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Letters: Teenage Diaries Revisited And Turkey Tails

Friday, May 10, 2013

Copyright 2018 NPR. To see more, visit http://www.npr.org/.

Audie Cornish and Robert Siegel read letters from listeners about the Teenage Diaries Revisited series and turkey tails.



It's time now for your letters, and we've gotten a wide variety of response to our series "Teenage Diaries Revisited." All this week, we've been catching up with people who first told their stories on our air when they were teenagers in the 1990s with help from independent producer Joe Richman. We've received emails like this about their radio diaries.


Why should I care? I don't. That's from Melissa Craig of Washington, D.C.

CORNISH: And we've gotten messages like this one.

SIEGEL: It's not often we get as profound a view into humanity as this. That's from Luanne Jorewicz of Houston. And that second letter referred to our radio diary yesterday from Josh Cutler. He suffers from Tourette's, which causes involuntary tics and outbursts. Josh said he has more control now compared to his teen years.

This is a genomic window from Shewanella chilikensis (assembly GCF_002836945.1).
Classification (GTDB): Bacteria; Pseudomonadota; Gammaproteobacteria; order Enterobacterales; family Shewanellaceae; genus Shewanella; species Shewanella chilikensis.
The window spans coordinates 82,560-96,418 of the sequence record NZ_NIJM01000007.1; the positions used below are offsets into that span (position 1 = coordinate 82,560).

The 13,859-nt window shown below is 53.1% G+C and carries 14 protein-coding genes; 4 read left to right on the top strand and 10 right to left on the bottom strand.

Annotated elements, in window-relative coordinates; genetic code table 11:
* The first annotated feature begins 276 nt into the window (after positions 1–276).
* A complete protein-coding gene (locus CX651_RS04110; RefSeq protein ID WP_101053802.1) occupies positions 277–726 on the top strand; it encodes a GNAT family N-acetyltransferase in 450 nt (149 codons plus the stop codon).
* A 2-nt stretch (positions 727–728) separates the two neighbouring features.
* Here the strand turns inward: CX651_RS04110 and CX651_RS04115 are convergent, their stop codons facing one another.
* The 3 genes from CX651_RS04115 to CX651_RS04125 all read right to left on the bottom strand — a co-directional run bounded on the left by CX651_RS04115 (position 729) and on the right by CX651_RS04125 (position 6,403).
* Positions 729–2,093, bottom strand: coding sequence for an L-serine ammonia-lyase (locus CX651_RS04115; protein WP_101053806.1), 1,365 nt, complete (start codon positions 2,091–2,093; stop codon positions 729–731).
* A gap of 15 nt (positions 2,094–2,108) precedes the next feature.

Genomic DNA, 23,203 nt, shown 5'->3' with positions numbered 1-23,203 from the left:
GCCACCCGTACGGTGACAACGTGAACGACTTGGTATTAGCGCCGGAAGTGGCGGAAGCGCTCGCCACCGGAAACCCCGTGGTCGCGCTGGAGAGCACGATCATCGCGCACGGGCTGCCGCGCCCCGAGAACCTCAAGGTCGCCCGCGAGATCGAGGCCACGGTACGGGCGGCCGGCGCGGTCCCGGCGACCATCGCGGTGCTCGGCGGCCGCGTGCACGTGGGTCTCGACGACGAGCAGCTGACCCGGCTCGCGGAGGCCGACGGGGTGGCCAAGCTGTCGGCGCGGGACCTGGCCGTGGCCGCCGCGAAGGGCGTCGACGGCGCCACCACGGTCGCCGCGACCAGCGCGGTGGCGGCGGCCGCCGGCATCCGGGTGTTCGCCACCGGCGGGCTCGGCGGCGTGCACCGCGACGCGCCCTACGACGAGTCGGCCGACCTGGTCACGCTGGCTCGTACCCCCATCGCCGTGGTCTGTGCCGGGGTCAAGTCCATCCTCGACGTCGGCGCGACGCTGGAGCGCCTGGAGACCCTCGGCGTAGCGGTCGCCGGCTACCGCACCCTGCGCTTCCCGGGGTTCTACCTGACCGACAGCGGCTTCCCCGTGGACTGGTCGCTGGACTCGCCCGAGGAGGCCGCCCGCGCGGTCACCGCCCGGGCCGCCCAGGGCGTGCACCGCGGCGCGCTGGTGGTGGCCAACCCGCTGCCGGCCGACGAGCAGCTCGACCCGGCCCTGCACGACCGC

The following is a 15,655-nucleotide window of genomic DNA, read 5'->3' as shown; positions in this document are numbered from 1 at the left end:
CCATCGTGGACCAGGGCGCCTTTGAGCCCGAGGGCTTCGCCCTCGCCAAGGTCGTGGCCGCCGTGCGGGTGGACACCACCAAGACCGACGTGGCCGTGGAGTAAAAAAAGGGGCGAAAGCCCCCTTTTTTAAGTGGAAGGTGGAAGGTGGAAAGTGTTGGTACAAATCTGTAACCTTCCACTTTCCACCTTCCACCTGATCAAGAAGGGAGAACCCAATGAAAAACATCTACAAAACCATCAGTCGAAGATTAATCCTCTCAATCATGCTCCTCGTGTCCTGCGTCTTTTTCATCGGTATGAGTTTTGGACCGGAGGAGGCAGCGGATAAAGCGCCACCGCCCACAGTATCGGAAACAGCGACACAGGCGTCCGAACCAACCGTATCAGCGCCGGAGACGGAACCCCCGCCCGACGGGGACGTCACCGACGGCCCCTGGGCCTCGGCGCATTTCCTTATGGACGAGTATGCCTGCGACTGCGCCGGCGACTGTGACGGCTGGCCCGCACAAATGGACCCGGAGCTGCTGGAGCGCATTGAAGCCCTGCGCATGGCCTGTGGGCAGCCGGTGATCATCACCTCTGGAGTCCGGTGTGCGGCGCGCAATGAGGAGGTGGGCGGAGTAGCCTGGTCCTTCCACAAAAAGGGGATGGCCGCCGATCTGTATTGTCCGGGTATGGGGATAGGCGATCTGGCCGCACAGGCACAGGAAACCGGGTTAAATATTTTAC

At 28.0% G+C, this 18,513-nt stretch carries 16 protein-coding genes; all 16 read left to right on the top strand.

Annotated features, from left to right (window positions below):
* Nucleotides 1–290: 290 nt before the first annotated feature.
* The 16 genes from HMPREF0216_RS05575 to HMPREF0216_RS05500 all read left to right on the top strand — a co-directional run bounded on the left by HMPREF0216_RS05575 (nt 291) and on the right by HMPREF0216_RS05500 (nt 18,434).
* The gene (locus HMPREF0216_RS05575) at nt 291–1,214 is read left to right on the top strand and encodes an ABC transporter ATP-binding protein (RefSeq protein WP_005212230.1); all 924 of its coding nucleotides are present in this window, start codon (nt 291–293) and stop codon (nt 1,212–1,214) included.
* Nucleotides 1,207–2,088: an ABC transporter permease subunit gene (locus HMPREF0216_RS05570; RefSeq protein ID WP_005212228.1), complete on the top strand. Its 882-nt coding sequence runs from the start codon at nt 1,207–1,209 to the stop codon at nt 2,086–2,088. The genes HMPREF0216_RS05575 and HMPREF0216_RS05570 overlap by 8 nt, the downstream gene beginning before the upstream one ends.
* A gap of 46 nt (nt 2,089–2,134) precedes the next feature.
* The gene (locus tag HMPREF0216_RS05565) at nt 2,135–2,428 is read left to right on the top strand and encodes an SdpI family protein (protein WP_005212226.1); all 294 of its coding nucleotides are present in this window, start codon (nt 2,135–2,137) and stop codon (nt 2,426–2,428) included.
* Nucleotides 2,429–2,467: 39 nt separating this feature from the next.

JOSH CUTLER: I had absolutely no control over anything I said.


CUTLER: Everybody thinks of things that they wouldn't actually say, but my filter wasn't there.

UNIDENTIFIED MAN: You suck. Sorry.

CORNISH: Daniel Kamin of Somerville, Massachusetts, wrote this about Josh's piece: I loved this story and the candor and beauty in relationships that it depicted. Kamin goes on: This story makes the case for how unhelpful, wrong, boring, and narrow-minded it is to want people to act or try to act or just be normal.

SIEGEL: And we can't end our letters segment without one more reference to this.

APAULA BROWN: (Foreign language spoken)

SIEGEL: That's Samoan for turkey tails, a favorite dish in the Pacific Islands. And as I reported yesterday, the back end of the turkey has another name.

CORNISH: I finally learned what a pope's nose is, writes Michael Kramer of Guilford, Vermont. He explains: Back in high school, I made my first attempt at reading James Joyce's classic "Portrait of the Artist as a Young Man." Early in the book, the young Stephen Dedalus attends a very contentious family Christmas dinner. While his father is carving the turkey, he offers other members of the family the pope's nose. While he clearly considers this something of a treat, it is also clear that he is using the term to irritate others around the table. I never knew what that term meant. And now, after all these many years, I know. Thank you ALL THINGS CONSIDERED.

SIEGEL: And thank you for your comments. You can write us by visiting npr.org. Click on Contact Us. Transcript provided by NPR, Copyright NPR.

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